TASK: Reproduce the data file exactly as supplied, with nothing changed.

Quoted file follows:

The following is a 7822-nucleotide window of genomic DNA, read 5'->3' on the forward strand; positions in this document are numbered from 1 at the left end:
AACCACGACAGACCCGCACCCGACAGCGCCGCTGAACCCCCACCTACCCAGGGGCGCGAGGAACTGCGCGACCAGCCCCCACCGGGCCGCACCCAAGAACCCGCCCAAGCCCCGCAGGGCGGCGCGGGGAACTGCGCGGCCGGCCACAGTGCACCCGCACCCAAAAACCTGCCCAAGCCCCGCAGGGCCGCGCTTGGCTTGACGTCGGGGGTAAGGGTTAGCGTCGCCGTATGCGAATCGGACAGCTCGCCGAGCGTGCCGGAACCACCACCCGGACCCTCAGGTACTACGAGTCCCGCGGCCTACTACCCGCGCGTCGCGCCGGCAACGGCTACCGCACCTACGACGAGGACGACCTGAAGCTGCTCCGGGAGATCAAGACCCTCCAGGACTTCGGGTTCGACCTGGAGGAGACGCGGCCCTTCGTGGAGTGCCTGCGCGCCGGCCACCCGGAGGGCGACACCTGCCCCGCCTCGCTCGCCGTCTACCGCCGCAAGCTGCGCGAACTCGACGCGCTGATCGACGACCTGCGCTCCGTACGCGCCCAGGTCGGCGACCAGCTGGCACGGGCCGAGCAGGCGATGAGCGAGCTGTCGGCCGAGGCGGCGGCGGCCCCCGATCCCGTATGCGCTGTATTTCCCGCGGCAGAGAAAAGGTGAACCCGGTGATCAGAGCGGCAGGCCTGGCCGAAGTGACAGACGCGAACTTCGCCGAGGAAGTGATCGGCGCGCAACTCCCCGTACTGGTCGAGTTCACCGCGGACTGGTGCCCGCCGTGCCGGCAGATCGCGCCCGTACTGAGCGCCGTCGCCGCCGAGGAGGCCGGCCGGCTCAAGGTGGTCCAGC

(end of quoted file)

The following is a 7822-nucleotide window of genomic DNA, read 5'->3' on the forward strand; positions in this document are numbered from 1 at the left end:
AACCACGACAGACCCGCACCCGACAGCGCCGCTGAACCCCCACCTACCCAGGGGCGCGAGGAACTGCGCGACCAGCCCCCACCGGGCCGCACCCAAGAACCCGCCCAAGCCCCGCAGGGCGGCGCGGGGAACTGCGCGGCCGGCCACAGTGCACCCGCACCCAAAAACCTGCCCAAGCCCCGCAGGGCCGCGCTTGGCTTGACGTCGGGGGTAAGGGTTAGCGTCGCCGTATGCGAATCGGACAGCTCGCCGAGCGTGCCGGAACCACCACCCGGACCCTCAGGTACTACGAGTCCCGCGGCCTACTACCCGCGCGTCGCGCCGGCAACGGCTACCGCACCTACGACGAGGACGACCTGAAGCTGCTCCGGGAGATCAAGACCCTCCAGGACTTCGGGTTCGACCTGGAGGAGACGCGGCCCTTCGTGGAGTGCCTGCGCGCCGGCCACCCGGAGGGCGACACCTGCCCCGCCTCGCTCGCCGTCTACCGCCGCAAGCTGCGCGAACTCGACGCGCTGATCGACGACCTGCGCTCCGTACGCGCCCAGGTCGGCGACCAGCTGGCACGGGCCGAGCAGGCGATGAGCGAGCTGTCGGCCGAGGCGGCGGCGGCCCCCGATCCCGTATGCGCTGTATTTCCCGCGGCAGAGAAAAGGTGAACCCGGTGATCAGAGCGGCAGGCCTGGCCGAAGTGACAGACGCGAACTTCGCCGAGGAAGTGATCGGCGCGCAACTCCCCGTACTGGTCGAGTTCACCGCGGACTGGTGCCCGCCGTGCCGGCAGATCGCGCCCGTACTGAGCGCCGTCGCCGCCGAGGAGGCCGGCCGGCTCAAGGTGGTCCAGC